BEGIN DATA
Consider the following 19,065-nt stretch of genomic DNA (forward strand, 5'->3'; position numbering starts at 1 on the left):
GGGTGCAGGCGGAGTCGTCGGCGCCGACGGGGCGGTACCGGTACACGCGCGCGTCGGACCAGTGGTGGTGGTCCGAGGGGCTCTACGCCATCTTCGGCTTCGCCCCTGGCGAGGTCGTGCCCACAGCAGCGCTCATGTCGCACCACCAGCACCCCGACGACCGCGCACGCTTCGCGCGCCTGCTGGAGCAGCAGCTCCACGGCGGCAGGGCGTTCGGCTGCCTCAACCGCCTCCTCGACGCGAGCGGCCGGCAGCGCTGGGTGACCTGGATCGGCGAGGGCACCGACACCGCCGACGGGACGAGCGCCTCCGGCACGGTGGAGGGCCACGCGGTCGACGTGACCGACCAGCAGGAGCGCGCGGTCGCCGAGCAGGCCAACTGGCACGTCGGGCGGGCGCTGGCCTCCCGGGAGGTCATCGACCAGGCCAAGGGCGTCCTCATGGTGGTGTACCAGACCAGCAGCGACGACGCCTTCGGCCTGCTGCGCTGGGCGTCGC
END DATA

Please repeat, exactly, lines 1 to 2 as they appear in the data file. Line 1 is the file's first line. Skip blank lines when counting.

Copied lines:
Consider the following 19,065-nt stretch of genomic DNA (forward strand, 5'->3'; position numbering starts at 1 on the left):
GGGTGCAGGCGGAGTCGTCGGCGCCGACGGGGCGGTACCGGTACACGCGCGCGTCGGACCAGTGGTGGTGGTCCGAGGGGCTCTACGCCATCTTCGGCTTCGCCCCTGGCGAGGTCGTGCCCACAGCAGCGCTCATGTCGCACCACCAGCACCCCGACGACCGCGCACGCTTCGCGCGCCTGCTGGAGCAGCAGCTCCACGGCGGCAGGGCGTTCGGCTGCCTCAACCGCCTCCTCGACGCGAGCGGCCGGCAGCGCTGGGTGACCTGGATCGGCGAGGGCACCGACACCGCCGACGGGACGAGCGCCTCCGGCACGGTGGAGGGCCACGCGGTCGACGTGACCGACCAGCAGGAGCGCGCGGTCGCCGAGCAGGCCAACTGGCACGTCGGGCGGGCGCTGGCCTCCCGGGAGGTCATCGACCAGGCCAAGGGCGTCCTCATGGTGGTGTACCAGACCAGCAGCGACGACGCCTTCGGCCTGCTGCGCTGGGCGTCGC